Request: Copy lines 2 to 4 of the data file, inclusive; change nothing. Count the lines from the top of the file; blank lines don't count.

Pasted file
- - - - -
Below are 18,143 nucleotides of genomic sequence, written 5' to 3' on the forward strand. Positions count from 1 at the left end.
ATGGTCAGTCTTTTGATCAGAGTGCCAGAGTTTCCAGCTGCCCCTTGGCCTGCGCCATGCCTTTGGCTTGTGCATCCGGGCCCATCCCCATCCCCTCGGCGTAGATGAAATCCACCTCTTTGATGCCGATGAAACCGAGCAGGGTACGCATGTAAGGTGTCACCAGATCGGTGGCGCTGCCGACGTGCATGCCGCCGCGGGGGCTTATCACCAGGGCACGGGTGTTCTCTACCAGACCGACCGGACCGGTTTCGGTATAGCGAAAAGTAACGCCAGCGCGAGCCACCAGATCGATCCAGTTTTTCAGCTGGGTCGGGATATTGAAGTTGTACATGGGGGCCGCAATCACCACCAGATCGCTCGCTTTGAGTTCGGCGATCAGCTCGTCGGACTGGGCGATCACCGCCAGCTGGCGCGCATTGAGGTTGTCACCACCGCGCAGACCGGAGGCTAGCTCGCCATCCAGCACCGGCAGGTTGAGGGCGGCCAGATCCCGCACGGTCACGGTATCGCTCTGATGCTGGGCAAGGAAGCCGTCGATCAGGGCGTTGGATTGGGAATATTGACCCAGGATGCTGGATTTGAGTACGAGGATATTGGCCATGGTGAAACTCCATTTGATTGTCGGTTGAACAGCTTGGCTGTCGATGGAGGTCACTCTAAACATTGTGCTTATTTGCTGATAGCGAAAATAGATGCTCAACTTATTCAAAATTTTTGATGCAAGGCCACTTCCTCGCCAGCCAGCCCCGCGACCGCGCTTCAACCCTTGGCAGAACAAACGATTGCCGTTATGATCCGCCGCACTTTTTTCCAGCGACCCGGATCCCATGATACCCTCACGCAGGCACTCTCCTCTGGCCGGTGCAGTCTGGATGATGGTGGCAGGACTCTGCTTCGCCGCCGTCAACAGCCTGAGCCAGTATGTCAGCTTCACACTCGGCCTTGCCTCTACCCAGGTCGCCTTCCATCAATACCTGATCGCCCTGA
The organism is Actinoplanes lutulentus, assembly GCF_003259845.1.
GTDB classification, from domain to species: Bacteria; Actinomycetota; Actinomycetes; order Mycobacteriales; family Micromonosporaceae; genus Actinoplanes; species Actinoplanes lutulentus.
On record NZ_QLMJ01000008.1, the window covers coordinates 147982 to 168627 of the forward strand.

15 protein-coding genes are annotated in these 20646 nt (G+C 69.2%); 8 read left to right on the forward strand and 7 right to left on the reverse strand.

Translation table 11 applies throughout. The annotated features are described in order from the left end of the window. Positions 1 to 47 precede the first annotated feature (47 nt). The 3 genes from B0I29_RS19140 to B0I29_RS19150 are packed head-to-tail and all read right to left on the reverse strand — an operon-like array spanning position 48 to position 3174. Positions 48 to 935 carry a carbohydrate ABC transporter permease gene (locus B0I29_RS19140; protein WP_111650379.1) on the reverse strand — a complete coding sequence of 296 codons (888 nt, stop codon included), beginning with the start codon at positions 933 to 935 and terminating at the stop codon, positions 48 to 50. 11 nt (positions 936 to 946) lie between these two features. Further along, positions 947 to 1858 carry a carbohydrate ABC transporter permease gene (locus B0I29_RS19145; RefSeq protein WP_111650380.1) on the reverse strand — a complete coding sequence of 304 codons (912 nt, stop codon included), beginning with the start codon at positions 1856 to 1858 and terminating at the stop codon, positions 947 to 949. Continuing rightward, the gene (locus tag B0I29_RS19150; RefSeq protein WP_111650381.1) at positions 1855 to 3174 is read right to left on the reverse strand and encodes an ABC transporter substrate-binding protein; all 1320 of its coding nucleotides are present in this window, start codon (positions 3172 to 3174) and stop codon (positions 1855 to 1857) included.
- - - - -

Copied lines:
ATGGTCAGTCTTTTGATCAGAGTGCCAGAGTTTCCAGCTGCCCCTTGGCCTGCGCCATGCCTTTGGCTTGTGCATCCGGGCCCATCCCCATCCCCTCGGCGTAGATGAAATCCACCTCTTTGATGCCGATGAAACCGAGCAGGGTACGCATGTAAGGTGTCACCAGATCGGTGGCGCTGCCGACGTGCATGCCGCCGCGGGGGCTTATCACCAGGGCACGGGTGTTCTCTACCAGACCGACCGGACCGGTTTCGGTATAGCGAAAAGTAACGCCAGCGCGAGCCACCAGATCGATCCAGTTTTTCAGCTGGGTCGGGATATTGAAGTTGTACATGGGGGCCGCAATCACCACCAGATCGCTCGCTTTGAGTTCGGCGATCAGCTCGTCGGACTGGGCGATCACCGCCAGCTGGCGCGCATTGAGGTTGTCACCACCGCGCAGACCGGAGGCTAGCTCGCCATCCAGCACCGGCAGGTTGAGGGCGGCCAGATCCCGCACGGTCACGGTATCGCTCTGATGCTGGGCAAGGAAGCCGTCGATCAGGGCGTTGGATTGGGAATATTGACCCAGGATGCTGGATTTGAGTACGAGGATATTGGCCATGGTGAAACTCCATTTGATTGTCGGTTGAACAGCTTGGCTGTCGATGGAGGTCACTCTAAACATTGTGCTTATTTGCTGATAGCGAAAATAGATGCTCAACTTATTCAAAATTTTTGATGCAAGGCCACTTCCTCGCCAGCCAGCCCCGCGACCGCGCTTCAACCCTTGGCAGAACAAACGATTGCCGTTATGATCCGCCGCACTTTTTTCCAGCGACCCGGATCCCATGATACCCTCACGCAGGCACTCTCCTCTGGCCGGTGCAGTCTGGATGATGGTGGCAGGACTCTGCTTCGCCGCCGTCAACAGCCTGAGCCAGTATGTCAGCTTCACACTCGGCCTTGCCTCTACCCAGGTCGCCTTCCATCAATACCTGATCGCCCTGA
The organism is Actinoplanes lutulentus, assembly GCF_003259845.1.
GTDB classification, from domain to species: Bacteria; Actinomycetota; Actinomycetes; order Mycobacteriales; family Micromonosporaceae; genus Actinoplanes; species Actinoplanes lutulentus.